Ten miles west of Amsterdam lies Haarlem, a canal-lined city of 150,000. Harlem in New York City is named after this place. That's definitely where the comparisons end though as this thriving Dutch city features a beautiful and extensive Old Town center. Riding several miles from the city center brings me to the 12-story head office of VNU, a big-time publisher of newspapers and magazines with 1998 revenues of $2.8 billion.Since there aren't many tall structures in the area the building (built in the 1970's) stands out. It also helps having the name "VNU" in big letters atop the building.

The reception area is filled with all kinds of goodies which lets one know right away that you're visiting a media company. The most obvious being the shelve display filled with over 50 publications published by VNU. The company owns and publishes Adweek, Billboard and The Hollywood Reporter as well as Yellow Pages directories and the Dutch version of several prominent American magazines such as Cosmopolitan and Playboy. What's funny is I guess I'm a typical male visitor. Why? Well, after checking in with the receptionist I think most visitors walk over to the magazine display and pick out a magazine to peruse. Being the Neanderthal I am, I immediately go for the Playboy and plop down on one of the four blue sofas. It's then I realize this is the only magazine on the shelf with a piece of white paper taped on the cover featuring hand written words in Dutch. I walk over to the receptionist and ask what it says. It turns out the words say "No Looking" as in "put the magazine back on the rack". Jeez, all I wanted to do was to see if it had a crossword puzzle.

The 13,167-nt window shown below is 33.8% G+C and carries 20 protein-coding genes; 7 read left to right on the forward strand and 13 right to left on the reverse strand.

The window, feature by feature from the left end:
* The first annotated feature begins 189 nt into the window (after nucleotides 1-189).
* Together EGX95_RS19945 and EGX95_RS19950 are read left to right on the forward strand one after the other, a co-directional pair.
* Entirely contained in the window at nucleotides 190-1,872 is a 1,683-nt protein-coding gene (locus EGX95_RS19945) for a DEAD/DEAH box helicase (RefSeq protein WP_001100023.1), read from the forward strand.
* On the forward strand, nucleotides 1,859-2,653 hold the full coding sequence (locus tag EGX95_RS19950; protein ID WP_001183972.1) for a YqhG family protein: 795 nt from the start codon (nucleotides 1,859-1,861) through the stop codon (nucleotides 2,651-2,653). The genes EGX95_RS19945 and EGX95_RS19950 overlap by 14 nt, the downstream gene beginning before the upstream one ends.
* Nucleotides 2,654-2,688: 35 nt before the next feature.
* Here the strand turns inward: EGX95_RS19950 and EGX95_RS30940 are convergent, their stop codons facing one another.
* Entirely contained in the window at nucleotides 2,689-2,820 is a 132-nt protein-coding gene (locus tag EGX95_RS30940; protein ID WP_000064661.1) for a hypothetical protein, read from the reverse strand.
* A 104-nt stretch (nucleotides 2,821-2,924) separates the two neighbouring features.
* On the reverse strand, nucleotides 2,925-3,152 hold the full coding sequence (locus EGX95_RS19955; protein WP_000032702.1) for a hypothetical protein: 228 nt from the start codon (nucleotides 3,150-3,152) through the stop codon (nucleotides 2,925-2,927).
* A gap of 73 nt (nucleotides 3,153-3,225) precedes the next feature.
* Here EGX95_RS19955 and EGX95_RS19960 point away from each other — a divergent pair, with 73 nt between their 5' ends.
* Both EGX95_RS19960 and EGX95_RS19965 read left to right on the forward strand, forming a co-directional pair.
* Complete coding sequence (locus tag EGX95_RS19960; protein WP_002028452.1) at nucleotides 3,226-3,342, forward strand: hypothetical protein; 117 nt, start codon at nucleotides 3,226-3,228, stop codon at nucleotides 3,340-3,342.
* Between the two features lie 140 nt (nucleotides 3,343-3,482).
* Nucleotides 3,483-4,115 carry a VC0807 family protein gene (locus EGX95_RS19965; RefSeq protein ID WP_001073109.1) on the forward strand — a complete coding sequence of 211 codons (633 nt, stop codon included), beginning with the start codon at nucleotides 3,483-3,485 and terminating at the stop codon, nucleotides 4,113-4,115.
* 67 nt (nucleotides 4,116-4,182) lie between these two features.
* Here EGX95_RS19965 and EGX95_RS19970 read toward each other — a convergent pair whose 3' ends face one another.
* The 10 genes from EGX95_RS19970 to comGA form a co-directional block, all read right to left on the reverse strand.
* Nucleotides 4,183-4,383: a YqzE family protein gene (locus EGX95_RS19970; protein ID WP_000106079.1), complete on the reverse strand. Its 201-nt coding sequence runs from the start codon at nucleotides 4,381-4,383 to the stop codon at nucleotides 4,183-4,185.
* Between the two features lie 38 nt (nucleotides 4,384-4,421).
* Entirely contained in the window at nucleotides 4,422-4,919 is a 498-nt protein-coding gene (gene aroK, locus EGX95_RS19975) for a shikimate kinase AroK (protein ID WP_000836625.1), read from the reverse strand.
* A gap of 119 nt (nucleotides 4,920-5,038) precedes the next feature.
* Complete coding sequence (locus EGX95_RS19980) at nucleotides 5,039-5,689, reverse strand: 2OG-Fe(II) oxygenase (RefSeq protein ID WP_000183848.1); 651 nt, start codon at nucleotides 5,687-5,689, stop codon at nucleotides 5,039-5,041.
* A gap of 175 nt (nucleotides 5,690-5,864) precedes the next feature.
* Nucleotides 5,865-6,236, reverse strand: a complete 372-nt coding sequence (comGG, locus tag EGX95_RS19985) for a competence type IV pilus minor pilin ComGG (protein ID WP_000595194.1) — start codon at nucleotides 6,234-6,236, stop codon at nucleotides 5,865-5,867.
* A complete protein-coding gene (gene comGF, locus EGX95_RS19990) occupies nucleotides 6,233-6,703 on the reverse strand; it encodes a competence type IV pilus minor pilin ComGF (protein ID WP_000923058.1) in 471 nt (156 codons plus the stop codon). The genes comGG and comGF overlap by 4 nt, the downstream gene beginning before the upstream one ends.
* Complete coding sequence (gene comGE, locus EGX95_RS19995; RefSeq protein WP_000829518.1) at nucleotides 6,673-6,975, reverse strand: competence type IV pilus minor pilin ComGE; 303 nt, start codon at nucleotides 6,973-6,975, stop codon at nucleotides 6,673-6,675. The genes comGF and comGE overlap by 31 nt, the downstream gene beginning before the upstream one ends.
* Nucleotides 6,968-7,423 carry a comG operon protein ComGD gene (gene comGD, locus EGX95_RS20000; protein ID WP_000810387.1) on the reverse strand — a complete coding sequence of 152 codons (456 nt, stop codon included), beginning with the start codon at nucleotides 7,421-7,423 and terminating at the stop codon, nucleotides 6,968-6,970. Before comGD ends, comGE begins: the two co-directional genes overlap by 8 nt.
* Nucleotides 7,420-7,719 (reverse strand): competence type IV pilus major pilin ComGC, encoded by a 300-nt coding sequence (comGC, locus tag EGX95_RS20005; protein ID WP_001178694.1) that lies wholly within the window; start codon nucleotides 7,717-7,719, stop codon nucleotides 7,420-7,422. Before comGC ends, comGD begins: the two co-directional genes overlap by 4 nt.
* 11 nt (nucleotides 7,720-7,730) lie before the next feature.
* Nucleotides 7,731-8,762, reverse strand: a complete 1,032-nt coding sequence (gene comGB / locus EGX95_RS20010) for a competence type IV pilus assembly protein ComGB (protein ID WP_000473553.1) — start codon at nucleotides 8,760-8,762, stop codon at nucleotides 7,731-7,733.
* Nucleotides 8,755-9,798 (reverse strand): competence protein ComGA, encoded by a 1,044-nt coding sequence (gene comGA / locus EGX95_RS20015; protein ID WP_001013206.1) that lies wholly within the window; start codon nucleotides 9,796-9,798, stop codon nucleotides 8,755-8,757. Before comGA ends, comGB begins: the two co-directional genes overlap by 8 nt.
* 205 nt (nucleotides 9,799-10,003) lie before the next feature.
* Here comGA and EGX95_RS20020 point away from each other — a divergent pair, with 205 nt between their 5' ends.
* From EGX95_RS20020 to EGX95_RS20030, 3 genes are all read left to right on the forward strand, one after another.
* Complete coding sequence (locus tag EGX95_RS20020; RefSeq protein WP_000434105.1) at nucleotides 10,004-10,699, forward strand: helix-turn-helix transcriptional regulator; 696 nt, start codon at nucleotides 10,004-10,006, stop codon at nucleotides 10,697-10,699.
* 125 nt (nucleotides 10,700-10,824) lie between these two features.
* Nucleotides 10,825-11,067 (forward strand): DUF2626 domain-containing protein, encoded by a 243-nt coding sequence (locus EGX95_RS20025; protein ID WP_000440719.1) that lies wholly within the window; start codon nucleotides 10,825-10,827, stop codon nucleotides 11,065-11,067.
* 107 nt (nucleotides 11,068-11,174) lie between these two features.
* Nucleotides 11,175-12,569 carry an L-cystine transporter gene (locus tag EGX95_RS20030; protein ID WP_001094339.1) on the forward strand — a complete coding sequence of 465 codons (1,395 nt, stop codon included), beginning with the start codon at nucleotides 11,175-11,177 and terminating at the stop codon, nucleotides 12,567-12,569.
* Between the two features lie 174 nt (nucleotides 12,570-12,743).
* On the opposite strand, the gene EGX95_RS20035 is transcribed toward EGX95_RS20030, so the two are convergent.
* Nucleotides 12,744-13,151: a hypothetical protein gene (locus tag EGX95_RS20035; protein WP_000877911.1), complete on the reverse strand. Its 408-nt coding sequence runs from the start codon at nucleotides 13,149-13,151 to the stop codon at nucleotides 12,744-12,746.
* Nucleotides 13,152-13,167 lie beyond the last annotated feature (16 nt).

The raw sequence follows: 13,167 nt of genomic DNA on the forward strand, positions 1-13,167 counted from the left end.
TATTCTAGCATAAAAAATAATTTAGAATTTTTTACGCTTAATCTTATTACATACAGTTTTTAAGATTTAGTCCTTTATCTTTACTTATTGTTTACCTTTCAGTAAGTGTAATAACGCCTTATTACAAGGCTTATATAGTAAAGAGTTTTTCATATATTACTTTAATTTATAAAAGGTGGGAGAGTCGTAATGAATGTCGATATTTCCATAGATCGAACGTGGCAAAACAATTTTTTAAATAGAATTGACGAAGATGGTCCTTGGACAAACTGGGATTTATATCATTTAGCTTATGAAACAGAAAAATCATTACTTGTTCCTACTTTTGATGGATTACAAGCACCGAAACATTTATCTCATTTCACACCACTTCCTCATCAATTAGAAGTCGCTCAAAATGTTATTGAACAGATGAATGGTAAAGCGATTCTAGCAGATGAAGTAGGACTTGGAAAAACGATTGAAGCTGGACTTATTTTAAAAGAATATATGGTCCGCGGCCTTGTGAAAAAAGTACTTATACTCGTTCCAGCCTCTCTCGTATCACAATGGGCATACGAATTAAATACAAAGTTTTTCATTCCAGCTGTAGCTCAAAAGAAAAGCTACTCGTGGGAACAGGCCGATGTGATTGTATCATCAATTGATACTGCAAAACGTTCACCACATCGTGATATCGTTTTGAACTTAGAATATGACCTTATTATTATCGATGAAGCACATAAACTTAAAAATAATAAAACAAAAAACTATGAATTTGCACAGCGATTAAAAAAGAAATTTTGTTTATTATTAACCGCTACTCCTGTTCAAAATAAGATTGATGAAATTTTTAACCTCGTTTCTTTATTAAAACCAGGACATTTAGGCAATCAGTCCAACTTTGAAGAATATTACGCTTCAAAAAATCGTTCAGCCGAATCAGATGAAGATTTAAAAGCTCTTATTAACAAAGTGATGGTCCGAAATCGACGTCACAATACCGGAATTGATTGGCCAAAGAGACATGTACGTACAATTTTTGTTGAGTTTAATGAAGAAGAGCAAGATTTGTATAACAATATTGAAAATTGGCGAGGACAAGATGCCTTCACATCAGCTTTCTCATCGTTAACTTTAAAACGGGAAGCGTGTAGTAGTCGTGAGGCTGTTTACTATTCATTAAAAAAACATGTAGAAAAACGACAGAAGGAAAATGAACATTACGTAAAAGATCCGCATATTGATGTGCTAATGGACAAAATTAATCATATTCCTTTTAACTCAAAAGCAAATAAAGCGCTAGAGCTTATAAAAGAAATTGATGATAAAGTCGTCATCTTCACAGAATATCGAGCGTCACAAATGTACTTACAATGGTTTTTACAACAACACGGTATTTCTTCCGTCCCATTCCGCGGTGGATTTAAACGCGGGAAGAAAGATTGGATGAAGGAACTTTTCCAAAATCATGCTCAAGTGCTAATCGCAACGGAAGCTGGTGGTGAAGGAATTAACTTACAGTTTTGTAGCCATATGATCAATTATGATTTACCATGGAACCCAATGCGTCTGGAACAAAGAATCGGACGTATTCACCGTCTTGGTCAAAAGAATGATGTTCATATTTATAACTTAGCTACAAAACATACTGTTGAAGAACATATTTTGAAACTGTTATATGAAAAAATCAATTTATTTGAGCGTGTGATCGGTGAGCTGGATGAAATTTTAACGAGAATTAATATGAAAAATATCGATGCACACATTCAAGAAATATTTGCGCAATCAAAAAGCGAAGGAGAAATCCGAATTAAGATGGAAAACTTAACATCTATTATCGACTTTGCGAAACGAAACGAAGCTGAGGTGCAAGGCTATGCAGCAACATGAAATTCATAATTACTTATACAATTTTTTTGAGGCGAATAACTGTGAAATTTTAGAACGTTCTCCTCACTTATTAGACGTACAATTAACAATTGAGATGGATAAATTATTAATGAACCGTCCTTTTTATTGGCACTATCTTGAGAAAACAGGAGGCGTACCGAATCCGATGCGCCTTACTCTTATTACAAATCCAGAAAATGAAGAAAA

On each sides of the lobby entrance doors are two sculptures. One is of a man sitting on high stool chair reading a book and the other is the same except it's a woman. A third sculpture, placed on a two-foot tall marble pedestal, is of two men reading a newspaper. Several eight-foot tall potted palm trees dress up the lobby My wait isn't very long because earlier when identifying myself to the receptionist, she immediately pulled out a copy of my letter of introduction sent a month earlier to CEO Joep Brentjens. In a few minutes I meeting with Hanneke van Leeuwen, Deputy Director-Corporate Communications.

The building is in the process of being renovated with several floors being done at once which means only 120 employees are presently working here. When completed, 400 will return. My visit is short and seeing Leeuwen's office is the extent of my tour. It "isn't possible" to see the CEO's office or boardroom and I ask Leeuwen if she knows what the CEO's view is from his 8th floor corner office. She answers, "I don't know" because she's never been in it. Hmm, second-in-command of corporate communications and never been in the office of the boss?

Why is VNU in Haarlam? Leeuwen says Haarlem has been a center of Dutch publishing going back to the 15th century. It's also a good location since it's a three-minute drive to the nearest freeway and 15 minutes to Amsterdam's airport.

Though it's noontime I don't receive an invitation to try the food in the cafeteria. If employees get tired of cafeteria food they're lucky in having the entrance to an enclosed shopping mall within 50 paces of VNU's front doors. I venture inside the mall and pick up a grilled whole chicken from a vendor. Returning outside I join locals sitting on benches near VNU's entrance catching some rays and eating lunch. The tasty chicken rates two thumbs up.